Black reparations for slavery are a long-overdue approach to mitigating persistent disparities between Blacks and whites in the United States, according to a Perspective article in the New England Journal of Medicine (NEJM) co-authored by Harvard T.H. Chan School of Public Health’s Mary Bassett.
Forces that shape societal structures, including power, money, and access to resources, “inevitably become embodied in health and will continue to shape health patterns unless they are addressed,” wrote Bassett, FXB Professor of the Practice of Health and Human Rights and co-author Sandro Galea, dean of the Boston University School of Public Health, in the October 8, 2020 article.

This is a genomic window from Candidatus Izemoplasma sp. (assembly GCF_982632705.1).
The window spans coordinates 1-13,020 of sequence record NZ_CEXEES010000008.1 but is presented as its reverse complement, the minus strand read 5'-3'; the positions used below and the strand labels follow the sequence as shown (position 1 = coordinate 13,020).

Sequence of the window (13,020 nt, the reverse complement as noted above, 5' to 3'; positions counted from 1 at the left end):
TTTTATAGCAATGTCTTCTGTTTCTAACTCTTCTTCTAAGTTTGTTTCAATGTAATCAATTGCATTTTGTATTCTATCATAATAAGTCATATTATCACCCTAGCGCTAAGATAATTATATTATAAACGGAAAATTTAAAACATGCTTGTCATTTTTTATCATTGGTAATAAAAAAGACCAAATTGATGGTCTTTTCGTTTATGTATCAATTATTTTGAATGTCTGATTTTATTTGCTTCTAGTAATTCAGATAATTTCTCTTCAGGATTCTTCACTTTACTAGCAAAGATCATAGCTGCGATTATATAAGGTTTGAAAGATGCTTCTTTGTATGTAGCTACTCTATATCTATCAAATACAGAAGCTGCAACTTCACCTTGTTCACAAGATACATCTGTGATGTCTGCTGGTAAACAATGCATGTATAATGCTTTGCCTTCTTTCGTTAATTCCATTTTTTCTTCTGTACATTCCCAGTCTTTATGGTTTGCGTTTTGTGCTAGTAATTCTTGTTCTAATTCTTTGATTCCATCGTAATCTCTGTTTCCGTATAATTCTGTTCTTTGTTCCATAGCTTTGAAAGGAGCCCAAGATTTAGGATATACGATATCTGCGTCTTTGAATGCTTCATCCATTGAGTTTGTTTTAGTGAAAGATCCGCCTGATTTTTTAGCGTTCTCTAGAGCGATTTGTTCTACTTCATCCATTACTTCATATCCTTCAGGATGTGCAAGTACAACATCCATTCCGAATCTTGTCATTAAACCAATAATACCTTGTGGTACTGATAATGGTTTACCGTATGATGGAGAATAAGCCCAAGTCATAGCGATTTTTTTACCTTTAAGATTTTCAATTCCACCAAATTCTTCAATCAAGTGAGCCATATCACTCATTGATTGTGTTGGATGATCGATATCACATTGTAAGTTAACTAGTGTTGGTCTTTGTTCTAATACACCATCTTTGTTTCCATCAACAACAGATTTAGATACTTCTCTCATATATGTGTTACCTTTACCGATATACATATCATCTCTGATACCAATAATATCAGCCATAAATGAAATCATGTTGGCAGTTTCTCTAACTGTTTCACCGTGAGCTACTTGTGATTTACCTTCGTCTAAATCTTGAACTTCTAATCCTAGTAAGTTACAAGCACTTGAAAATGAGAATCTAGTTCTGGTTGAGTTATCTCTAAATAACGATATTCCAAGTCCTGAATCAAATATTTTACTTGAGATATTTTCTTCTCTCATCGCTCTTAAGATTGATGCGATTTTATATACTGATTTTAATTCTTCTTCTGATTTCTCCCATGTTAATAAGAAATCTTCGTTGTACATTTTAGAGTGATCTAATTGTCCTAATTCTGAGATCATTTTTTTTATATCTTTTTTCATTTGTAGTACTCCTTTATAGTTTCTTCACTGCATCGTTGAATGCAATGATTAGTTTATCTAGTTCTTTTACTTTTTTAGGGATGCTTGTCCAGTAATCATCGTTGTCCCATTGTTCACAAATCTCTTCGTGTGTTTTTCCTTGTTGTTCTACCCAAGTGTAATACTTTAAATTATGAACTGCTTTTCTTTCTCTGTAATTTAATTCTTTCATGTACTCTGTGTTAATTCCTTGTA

The authors noted that while the racial gap in life expectancy has narrowed, Black Americans continue to die an average of four years earlier than white Americans. They also noted that Black Americans earn 65 cents for every dollar earned by white Americans, and the average Black family has about $10 in assets for every $100 accrued by the average white family. “Power, money, and access to resources—good housing, better education, fair wages, safe work places, clean air, drinkable water, and healthier food—translate into good health,” they wrote.
Bassett and Galea contended that efforts to improve health care and lower the disease burden among Black Americans “are bound to fail.” They wrote that reparations would target the underlying causes of health gaps between Black and white Americans.
Read the NEJM Viewpoint article: Reparations as a Public Health Priority — A Strategy for Ending Black–White Health Disparities